It’s election day in Ohio. On the ballot today, Ohio voters will decide whether or not to amend its constitution to allow the legal production and sale of marijuana.
So, what’s the big deal – pot is already legal in Colorado and Washington, it’s only a matter of time before decriminalization spreads throughout the country, right?
Well, there’s an added twist to the ballot measure in Ohio. If legalized, marijuana will be grown only on the ten farms named specifically in the ballot measure and no others. Because of the constitutional nature of the ballot measure, no other growers will ever be allowed. What’s even more interesting is that the owners of the ten farms, who include pseudo-celebrity Nick Lachey, athletes Oscar Robertson and Frostee Rucker, a Texas auto dealer, and even great-great-grandnephews of President William Howard Taft, created and financed the entire ballot initiative.
The Washington Post reports that each of the ten ownership groups was required to front $4 million to underwrite the ballot measure and was then expected to fund $10 million more to purchase land and get the farms up and running.
It is estimated that the profits to these corporate-owned marijuana magnates will be in the billions of dollars. Annually.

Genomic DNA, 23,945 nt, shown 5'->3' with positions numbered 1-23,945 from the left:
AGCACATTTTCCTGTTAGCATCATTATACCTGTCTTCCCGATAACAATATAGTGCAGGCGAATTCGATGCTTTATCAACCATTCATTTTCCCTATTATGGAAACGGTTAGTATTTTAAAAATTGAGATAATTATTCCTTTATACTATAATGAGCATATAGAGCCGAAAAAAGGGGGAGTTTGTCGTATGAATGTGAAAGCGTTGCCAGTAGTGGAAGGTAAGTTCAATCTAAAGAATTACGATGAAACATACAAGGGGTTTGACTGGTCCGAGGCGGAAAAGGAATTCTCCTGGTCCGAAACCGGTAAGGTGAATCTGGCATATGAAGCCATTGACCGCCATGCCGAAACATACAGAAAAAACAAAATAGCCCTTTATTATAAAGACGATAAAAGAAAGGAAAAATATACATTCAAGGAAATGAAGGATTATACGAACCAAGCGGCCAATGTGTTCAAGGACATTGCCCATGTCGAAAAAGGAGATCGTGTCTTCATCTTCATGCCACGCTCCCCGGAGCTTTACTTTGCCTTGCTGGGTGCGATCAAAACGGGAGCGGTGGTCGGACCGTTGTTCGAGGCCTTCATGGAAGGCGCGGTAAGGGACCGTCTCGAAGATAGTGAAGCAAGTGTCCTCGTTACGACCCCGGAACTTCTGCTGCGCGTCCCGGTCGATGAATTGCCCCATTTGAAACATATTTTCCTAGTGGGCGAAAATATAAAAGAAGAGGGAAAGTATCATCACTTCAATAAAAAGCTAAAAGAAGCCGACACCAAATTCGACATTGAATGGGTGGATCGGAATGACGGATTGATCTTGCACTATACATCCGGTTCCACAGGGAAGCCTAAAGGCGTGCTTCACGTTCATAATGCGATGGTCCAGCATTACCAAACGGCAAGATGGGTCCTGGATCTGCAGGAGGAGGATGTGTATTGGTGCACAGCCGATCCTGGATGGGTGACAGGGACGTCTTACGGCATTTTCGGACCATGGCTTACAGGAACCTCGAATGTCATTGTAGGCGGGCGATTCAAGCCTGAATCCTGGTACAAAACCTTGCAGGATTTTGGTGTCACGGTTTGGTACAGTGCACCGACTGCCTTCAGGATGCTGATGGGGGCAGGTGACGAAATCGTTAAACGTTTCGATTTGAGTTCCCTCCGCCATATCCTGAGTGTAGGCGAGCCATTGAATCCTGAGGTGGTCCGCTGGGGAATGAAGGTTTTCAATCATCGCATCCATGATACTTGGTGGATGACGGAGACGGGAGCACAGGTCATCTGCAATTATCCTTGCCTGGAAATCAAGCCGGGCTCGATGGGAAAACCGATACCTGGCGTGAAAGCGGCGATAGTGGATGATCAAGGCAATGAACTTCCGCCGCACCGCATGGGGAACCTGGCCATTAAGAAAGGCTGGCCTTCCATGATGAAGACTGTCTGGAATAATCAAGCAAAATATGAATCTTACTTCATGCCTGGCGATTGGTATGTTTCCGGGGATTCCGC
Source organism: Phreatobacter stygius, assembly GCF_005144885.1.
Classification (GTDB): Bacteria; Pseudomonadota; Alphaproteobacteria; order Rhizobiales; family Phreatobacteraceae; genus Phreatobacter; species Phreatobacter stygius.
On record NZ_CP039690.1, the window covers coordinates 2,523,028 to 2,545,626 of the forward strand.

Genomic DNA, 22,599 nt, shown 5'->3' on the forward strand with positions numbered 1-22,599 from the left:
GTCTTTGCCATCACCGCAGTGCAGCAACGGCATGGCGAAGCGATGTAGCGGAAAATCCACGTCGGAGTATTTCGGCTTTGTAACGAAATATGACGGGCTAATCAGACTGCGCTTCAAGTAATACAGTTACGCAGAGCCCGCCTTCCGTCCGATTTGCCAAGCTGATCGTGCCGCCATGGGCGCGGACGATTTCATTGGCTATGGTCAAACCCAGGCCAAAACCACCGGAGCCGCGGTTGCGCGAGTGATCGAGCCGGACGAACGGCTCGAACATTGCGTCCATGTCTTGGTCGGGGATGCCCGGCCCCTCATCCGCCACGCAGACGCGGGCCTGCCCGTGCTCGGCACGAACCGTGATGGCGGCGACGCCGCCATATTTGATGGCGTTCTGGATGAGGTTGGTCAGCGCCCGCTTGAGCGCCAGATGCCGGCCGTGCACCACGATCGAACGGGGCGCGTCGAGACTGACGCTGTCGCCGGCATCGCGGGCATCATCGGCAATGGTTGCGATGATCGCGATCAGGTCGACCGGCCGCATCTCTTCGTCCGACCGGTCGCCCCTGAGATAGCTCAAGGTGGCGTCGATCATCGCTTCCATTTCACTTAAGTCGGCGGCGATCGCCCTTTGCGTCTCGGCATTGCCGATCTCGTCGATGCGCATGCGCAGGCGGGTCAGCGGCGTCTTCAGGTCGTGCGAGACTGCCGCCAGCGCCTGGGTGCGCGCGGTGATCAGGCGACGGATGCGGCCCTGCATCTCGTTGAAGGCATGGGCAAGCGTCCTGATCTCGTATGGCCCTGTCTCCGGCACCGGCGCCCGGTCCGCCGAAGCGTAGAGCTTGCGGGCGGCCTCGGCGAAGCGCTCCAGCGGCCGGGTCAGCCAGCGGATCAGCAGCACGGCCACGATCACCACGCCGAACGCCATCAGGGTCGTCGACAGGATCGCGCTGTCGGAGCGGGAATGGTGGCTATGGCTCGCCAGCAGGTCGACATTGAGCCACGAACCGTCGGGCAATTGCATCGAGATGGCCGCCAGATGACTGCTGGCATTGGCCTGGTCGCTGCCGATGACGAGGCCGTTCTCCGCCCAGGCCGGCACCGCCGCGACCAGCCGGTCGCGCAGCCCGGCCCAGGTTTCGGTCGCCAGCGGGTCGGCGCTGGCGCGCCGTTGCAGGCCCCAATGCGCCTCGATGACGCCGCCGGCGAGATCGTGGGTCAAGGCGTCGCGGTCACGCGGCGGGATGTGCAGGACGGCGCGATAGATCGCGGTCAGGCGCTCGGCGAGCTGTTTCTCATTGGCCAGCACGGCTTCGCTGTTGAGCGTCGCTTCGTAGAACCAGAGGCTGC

What we have here is a small group of “concerned citizens,” under the auspices of legalizing marijuana for the masses, creating a ballot measure that amends the Ohio constitution and allows only those who created and funded the measure to actually sell the marijuana, thus turning an initial investment of $14 million into profits in the billions of dollars.
This measure is less about legalization of pot than it is buying into a state constitution for profit!
Is this government for the people or government for the few? Is this government for the individual or for the corporation? It is outrageous that a few wealthy individuals can amend a state constitution solely for purposes of profit.
You should be outraged if you oppose corporate intrusion into government affairs.
You should be outraged even if you support decriminalization of marijuana, as the creators of this measure care not a whit about legalization, but solely about corporate profits.
Interestingly, the promise of this measure on the ballot spawned another ballot question (Ballot Measure 2) that would prohibit constitutionally granted monopolies and oligopolies, including any authorized in the November 3, 2015 election. If No. 2 passes, No. 3, in theory, even if approved, will not take effect, likely setting up long, expensive court battles. But, with billions of dollars at stake, what’s a lawsuit or two?
Nick Lachey took to YouTube in an ad supporting passage of Ballot Measure 3 by stating that he is from Ohio and cares very deeply for the people of his state. He claims that passage of the measure will create jobs, reinvigorate the economy and provide safety to Ohio communities. Funny how he neglects to mention the potential for billions of dollars in revenue he and his cohorts will see if the measure passes. You can watch that video here.
What do you think? Is marijuana legalization so important to supporters that they are willing to overlook one of their other grand causes, fighting “big business” and what is called “corporate welfare,” just so they can get high legally?